image1 image2 image3


What a little freedom can do

As a school kid, I always enjoyed Math and Science more than the other classes I had to attend. Needless to say, I did better in these than in the others.

I would always solve a problem on my own and then see how the teacher solved it. I didn't always solve the problem the way it was done by the teacher. Sometimes I was more elegant, and many times, I was less elegant in my solution. If I was stuck and unable to solve, I would try several ways of solving it before turning to the text book or to the teacher. And this behaviour was encouraged.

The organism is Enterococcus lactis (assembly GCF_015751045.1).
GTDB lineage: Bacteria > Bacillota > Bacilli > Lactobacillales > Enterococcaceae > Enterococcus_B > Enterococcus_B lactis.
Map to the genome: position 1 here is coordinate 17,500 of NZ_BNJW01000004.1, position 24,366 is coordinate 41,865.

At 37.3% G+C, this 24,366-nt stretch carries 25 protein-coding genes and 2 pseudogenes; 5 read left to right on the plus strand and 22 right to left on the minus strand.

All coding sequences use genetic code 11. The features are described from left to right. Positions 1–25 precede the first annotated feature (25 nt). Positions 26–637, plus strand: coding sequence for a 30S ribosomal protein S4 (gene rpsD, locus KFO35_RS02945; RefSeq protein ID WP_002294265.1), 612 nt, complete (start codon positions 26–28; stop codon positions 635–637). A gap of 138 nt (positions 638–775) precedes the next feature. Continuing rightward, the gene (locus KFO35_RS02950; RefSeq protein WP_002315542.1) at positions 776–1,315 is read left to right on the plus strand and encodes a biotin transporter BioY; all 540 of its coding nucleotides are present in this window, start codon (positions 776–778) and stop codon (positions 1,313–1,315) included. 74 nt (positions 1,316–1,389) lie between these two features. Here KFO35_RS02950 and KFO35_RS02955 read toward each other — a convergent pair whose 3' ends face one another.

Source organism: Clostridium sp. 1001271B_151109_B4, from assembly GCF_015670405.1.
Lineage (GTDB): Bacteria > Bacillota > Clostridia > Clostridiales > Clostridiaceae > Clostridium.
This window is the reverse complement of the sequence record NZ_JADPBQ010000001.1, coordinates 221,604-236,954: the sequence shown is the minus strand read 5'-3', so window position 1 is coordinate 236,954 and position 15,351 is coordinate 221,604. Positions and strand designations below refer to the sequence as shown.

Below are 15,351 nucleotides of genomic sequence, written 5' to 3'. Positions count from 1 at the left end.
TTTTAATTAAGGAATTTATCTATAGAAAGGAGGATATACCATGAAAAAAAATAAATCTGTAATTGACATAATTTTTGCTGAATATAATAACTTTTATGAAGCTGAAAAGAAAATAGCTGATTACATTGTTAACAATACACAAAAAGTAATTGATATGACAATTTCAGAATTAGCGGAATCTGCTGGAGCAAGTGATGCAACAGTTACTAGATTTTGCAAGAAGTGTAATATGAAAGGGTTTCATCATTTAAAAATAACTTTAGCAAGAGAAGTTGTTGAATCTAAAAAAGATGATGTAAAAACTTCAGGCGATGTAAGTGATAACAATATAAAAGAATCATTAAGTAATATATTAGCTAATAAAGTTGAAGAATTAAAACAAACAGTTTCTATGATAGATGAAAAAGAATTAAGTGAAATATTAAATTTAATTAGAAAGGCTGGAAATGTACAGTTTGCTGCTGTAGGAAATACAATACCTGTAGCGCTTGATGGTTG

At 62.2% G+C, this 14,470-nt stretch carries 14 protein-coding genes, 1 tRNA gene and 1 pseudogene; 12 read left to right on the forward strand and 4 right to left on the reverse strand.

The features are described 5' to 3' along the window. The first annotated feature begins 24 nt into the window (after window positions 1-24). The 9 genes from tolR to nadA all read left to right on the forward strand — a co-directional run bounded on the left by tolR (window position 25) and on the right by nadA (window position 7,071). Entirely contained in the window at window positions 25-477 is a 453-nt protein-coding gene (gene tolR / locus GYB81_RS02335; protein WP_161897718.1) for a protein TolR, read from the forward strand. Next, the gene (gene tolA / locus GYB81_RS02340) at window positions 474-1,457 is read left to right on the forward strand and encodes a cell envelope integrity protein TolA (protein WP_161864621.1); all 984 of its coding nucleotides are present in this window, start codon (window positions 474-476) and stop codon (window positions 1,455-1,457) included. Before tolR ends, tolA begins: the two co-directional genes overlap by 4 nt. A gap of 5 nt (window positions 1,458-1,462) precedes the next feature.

Now that I look back at my school and college days, I see a pattern. I did well in courses where this behaviour was encouraged. I didn't always do well in courses where I was encouraged to stick to a set way of thinking and any deviation was frowned upon.

The case is the same at work as well. I can generalise and say that I enjoy doing tasks where there is a process of discovery involved, where there is opportunity to define how something needs to be done, and where there is no mandate to stick to a set of instructions. Turns out people like me are in the majority. A study conducted by Yona Kifer of Tel Aviv University and published in Psychological Science says so.

I'm seeing less of this freedom being given to students by teachers, to children by parents, to sub-ordinates by managers. There is definitely a need for ensuring a disciplined approach to things. But it is only a handful of times.

Trust and confidence in allowing someone to do things their way is more effective most of the time.

Share this: